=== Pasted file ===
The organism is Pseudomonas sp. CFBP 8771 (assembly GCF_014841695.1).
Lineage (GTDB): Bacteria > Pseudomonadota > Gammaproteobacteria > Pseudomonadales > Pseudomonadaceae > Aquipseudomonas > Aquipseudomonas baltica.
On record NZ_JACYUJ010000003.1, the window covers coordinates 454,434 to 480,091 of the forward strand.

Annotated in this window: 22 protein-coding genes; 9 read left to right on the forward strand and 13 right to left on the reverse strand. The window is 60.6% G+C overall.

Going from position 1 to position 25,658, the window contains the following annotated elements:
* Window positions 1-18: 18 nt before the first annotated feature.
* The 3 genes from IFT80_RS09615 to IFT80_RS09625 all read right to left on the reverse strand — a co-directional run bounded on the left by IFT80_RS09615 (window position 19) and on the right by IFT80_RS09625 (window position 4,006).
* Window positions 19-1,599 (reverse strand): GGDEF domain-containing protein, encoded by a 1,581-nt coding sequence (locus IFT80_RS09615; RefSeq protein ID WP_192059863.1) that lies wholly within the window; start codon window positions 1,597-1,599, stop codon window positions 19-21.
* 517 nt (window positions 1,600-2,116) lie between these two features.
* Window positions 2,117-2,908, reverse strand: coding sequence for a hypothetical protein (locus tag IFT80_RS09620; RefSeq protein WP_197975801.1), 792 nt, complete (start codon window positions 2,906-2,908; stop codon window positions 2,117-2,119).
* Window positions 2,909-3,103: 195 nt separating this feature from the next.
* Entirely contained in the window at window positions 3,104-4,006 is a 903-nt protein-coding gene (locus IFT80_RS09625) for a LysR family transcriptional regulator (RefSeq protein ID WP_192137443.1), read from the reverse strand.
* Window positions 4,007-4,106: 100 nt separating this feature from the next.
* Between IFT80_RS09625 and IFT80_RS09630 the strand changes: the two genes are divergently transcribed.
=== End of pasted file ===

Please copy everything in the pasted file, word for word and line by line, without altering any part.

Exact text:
The organism is Pseudomonas sp. CFBP 8771 (assembly GCF_014841695.1).
Lineage (GTDB): Bacteria > Pseudomonadota > Gammaproteobacteria > Pseudomonadales > Pseudomonadaceae > Aquipseudomonas > Aquipseudomonas baltica.
On record NZ_JACYUJ010000003.1, the window covers coordinates 454,434 to 480,091 of the forward strand.

Annotated in this window: 22 protein-coding genes; 9 read left to right on the forward strand and 13 right to left on the reverse strand. The window is 60.6% G+C overall.

Going from position 1 to position 25,658, the window contains the following annotated elements:
* Window positions 1-18: 18 nt before the first annotated feature.
* The 3 genes from IFT80_RS09615 to IFT80_RS09625 all read right to left on the reverse strand — a co-directional run bounded on the left by IFT80_RS09615 (window position 19) and on the right by IFT80_RS09625 (window position 4,006).
* Window positions 19-1,599 (reverse strand): GGDEF domain-containing protein, encoded by a 1,581-nt coding sequence (locus IFT80_RS09615; RefSeq protein ID WP_192059863.1) that lies wholly within the window; start codon window positions 1,597-1,599, stop codon window positions 19-21.
* 517 nt (window positions 1,600-2,116) lie between these two features.
* Window positions 2,117-2,908, reverse strand: coding sequence for a hypothetical protein (locus tag IFT80_RS09620; RefSeq protein WP_197975801.1), 792 nt, complete (start codon window positions 2,906-2,908; stop codon window positions 2,117-2,119).
* Window positions 2,909-3,103: 195 nt separating this feature from the next.
* Entirely contained in the window at window positions 3,104-4,006 is a 903-nt protein-coding gene (locus IFT80_RS09625) for a LysR family transcriptional regulator (RefSeq protein ID WP_192137443.1), read from the reverse strand.
* Window positions 4,007-4,106: 100 nt separating this feature from the next.
* Between IFT80_RS09625 and IFT80_RS09630 the strand changes: the two genes are divergently transcribed.